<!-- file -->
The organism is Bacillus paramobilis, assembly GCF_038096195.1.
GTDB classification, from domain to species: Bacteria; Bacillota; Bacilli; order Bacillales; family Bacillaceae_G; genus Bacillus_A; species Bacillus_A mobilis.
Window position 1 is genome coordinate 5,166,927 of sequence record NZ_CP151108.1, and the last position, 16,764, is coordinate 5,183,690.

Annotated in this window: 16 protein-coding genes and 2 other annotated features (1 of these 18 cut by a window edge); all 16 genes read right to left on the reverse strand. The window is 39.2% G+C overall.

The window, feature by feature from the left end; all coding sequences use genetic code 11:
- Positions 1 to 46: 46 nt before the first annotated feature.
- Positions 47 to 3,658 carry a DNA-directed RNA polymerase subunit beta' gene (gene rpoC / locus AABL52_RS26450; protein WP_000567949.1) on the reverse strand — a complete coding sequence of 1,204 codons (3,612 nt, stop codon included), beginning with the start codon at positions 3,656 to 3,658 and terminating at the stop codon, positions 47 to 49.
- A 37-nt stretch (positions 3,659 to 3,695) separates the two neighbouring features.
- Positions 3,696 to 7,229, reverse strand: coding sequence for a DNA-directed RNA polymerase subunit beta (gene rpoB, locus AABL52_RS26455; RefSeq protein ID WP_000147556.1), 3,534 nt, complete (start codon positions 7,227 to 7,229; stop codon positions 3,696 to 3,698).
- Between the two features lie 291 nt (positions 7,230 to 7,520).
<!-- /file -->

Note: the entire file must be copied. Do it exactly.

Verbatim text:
The organism is Bacillus paramobilis, assembly GCF_038096195.1.
GTDB classification, from domain to species: Bacteria; Bacillota; Bacilli; order Bacillales; family Bacillaceae_G; genus Bacillus_A; species Bacillus_A mobilis.
Window position 1 is genome coordinate 5,166,927 of sequence record NZ_CP151108.1, and the last position, 16,764, is coordinate 5,183,690.

Annotated in this window: 16 protein-coding genes and 2 other annotated features (1 of these 18 cut by a window edge); all 16 genes read right to left on the reverse strand. The window is 39.2% G+C overall.

The window, feature by feature from the left end; all coding sequences use genetic code 11:
- Positions 1 to 46: 46 nt before the first annotated feature.
- Positions 47 to 3,658 carry a DNA-directed RNA polymerase subunit beta' gene (gene rpoC / locus AABL52_RS26450; protein WP_000567949.1) on the reverse strand — a complete coding sequence of 1,204 codons (3,612 nt, stop codon included), beginning with the start codon at positions 3,656 to 3,658 and terminating at the stop codon, positions 47 to 49.
- A 37-nt stretch (positions 3,659 to 3,695) separates the two neighbouring features.
- Positions 3,696 to 7,229, reverse strand: coding sequence for a DNA-directed RNA polymerase subunit beta (gene rpoB, locus AABL52_RS26455; RefSeq protein ID WP_000147556.1), 3,534 nt, complete (start codon positions 7,227 to 7,229; stop codon positions 3,696 to 3,698).
- Between the two features lie 291 nt (positions 7,230 to 7,520).